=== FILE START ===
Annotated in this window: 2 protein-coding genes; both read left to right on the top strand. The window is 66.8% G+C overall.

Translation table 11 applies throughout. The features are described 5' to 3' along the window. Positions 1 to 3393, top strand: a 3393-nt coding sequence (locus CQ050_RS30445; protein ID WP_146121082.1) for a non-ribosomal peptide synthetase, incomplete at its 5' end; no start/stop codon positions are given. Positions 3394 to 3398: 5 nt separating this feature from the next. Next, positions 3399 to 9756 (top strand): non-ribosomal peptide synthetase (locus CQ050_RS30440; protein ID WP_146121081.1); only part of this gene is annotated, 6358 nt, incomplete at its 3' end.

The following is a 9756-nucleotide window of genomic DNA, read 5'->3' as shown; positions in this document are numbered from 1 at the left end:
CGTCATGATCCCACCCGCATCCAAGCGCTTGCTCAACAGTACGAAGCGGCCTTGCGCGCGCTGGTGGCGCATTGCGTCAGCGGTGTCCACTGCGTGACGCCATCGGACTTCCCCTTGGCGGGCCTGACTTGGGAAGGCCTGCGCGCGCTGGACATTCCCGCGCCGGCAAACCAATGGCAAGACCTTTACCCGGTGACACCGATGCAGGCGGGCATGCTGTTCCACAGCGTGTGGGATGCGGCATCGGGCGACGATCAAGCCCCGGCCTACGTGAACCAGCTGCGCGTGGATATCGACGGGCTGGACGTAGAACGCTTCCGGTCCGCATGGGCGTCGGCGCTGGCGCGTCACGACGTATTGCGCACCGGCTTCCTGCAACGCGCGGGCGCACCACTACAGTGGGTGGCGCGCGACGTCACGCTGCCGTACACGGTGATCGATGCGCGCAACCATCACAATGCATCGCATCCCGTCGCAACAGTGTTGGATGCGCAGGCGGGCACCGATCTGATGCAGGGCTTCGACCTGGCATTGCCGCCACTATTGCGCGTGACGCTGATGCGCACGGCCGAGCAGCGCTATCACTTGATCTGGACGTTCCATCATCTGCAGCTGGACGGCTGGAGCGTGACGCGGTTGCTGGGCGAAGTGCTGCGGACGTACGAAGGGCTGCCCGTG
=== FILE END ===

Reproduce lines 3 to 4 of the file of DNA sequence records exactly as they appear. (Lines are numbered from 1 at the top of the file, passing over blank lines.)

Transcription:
The following is a 9756-nucleotide window of genomic DNA, read 5'->3' as shown; positions in this document are numbered from 1 at the left end:
CGTCATGATCCCACCCGCATCCAAGCGCTTGCTCAACAGTACGAAGCGGCCTTGCGCGCGCTGGTGGCGCATTGCGTCAGCGGTGTCCACTGCGTGACGCCATCGGACTTCCCCTTGGCGGGCCTGACTTGGGAAGGCCTGCGCGCGCTGGACATTCCCGCGCCGGCAAACCAATGGCAAGACCTTTACCCGGTGACACCGATGCAGGCGGGCATGCTGTTCCACAGCGTGTGGGATGCGGCATCGGGCGACGATCAAGCCCCGGCCTACGTGAACCAGCTGCGCGTGGATATCGACGGGCTGGACGTAGAACGCTTCCGGTCCGCATGGGCGTCGGCGCTGGCGCGTCACGACGTATTGCGCACCGGCTTCCTGCAACGCGCGGGCGCACCACTACAGTGGGTGGCGCGCGACGTCACGCTGCCGTACACGGTGATCGATGCGCGCAACCATCACAATGCATCGCATCCCGTCGCAACAGTGTTGGATGCGCAGGCGGGCACCGATCTGATGCAGGGCTTCGACCTGGCATTGCCGCCACTATTGCGCGTGACGCTGATGCGCACGGCCGAGCAGCGCTATCACTTGATCTGGACGTTCCATCATCTGCAGCTGGACGGCTGGAGCGTGACGCGGTTGCTGGGCGAAGTGCTGCGGACGTACGAAGGGCTGCCCGTG